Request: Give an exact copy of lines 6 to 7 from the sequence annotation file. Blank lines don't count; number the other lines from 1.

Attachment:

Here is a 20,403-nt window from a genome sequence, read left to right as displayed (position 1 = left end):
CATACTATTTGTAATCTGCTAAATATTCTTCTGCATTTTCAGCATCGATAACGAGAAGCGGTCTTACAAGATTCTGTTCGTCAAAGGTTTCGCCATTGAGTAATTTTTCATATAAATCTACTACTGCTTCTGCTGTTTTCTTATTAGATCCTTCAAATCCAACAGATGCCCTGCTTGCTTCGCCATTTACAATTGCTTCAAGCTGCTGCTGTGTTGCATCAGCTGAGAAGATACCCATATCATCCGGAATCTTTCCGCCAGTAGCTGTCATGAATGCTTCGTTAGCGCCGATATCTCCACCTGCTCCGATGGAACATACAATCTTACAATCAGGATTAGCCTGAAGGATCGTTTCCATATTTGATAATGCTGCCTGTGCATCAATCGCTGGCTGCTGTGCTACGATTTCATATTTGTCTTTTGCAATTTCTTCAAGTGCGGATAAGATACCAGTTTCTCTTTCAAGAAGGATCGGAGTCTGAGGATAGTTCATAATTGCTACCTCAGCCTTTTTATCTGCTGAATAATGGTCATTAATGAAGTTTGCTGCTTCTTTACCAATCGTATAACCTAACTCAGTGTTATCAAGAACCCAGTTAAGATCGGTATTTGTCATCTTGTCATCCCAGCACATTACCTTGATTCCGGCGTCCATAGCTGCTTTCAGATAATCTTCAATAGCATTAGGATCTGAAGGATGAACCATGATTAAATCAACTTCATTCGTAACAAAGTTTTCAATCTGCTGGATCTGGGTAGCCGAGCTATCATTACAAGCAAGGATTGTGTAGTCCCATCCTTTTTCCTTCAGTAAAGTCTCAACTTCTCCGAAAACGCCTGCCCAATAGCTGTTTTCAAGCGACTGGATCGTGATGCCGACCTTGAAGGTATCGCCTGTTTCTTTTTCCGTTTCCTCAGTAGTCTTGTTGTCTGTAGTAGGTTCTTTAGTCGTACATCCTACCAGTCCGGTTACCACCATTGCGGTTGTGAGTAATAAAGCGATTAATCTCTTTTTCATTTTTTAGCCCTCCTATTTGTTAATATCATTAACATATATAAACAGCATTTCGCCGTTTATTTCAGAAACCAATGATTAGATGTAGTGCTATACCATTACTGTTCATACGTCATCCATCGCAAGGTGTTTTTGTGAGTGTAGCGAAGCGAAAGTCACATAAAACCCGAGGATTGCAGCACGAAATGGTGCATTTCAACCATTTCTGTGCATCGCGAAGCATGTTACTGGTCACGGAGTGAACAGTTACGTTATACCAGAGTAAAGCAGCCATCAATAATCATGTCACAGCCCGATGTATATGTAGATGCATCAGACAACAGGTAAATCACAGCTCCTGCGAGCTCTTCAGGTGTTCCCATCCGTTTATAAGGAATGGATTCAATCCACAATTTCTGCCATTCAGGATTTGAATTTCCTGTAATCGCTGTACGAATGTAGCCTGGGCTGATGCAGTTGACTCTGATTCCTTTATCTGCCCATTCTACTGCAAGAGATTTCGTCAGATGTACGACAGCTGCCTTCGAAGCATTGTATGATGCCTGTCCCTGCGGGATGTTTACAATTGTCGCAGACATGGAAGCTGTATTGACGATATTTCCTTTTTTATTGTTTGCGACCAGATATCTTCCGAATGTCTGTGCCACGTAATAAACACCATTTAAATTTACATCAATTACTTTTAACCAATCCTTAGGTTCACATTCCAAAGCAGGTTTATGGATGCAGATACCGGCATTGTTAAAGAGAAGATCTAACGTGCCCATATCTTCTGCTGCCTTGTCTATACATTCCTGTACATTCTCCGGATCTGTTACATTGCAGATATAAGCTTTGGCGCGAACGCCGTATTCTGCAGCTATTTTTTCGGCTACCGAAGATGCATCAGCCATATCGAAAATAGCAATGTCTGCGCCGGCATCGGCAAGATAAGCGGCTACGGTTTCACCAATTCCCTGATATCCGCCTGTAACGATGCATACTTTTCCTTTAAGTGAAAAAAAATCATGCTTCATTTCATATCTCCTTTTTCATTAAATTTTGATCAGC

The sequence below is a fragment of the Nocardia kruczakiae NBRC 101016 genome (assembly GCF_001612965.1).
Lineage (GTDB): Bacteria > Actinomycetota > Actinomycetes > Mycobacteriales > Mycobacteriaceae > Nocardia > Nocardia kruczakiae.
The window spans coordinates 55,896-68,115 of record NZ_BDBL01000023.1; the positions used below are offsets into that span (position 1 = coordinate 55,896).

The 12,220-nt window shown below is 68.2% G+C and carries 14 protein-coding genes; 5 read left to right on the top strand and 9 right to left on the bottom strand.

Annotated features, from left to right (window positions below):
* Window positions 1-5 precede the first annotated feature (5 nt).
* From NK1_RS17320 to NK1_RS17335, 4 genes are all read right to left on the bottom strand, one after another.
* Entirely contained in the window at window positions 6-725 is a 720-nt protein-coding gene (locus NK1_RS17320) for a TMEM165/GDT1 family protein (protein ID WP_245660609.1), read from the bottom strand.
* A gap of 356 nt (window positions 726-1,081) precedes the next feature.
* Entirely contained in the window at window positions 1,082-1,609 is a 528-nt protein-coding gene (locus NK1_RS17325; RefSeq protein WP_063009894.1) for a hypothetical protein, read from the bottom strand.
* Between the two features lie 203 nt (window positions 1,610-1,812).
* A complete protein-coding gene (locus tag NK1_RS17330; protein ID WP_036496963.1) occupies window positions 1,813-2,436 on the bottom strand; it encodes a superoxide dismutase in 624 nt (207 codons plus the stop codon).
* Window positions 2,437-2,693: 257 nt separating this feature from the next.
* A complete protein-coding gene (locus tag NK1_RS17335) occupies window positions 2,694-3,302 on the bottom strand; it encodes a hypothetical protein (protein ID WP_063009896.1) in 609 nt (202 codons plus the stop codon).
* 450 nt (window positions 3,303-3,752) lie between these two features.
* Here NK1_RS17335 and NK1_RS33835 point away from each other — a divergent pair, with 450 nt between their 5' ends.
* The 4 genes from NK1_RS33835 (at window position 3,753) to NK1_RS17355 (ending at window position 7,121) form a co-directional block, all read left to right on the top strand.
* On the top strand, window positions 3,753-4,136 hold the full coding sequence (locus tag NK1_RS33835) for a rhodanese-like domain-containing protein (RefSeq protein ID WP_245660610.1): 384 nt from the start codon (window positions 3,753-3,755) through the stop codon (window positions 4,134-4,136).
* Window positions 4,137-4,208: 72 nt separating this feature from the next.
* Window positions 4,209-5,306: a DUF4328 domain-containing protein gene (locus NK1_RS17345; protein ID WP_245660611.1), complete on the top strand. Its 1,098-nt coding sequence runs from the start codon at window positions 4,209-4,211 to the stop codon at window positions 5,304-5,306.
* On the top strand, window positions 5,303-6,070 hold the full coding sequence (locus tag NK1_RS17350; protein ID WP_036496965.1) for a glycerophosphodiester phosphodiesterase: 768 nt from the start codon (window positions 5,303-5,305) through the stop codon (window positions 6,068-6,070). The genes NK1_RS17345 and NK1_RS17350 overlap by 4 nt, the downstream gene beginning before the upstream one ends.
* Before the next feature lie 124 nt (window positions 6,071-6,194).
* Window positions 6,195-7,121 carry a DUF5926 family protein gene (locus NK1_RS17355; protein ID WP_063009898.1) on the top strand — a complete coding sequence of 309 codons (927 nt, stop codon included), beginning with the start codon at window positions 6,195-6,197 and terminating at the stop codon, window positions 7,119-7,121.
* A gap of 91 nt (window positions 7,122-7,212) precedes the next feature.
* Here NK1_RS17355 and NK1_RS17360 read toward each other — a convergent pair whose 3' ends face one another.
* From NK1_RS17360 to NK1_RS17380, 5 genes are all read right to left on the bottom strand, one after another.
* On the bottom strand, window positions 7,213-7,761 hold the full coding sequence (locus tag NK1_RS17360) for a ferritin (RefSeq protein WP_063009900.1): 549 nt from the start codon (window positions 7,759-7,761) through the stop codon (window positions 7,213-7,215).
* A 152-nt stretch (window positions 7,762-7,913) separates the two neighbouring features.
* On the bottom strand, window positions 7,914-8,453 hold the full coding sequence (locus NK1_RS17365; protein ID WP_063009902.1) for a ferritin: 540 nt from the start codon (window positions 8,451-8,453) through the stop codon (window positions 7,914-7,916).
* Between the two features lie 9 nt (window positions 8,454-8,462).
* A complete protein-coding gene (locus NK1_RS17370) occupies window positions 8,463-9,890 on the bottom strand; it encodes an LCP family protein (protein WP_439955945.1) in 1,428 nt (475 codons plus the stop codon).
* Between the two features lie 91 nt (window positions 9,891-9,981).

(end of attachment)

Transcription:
The 12,220-nt window shown below is 68.2% G+C and carries 14 protein-coding genes; 5 read left to right on the top strand and 9 right to left on the bottom strand.

Annotated features, from left to right (window positions below):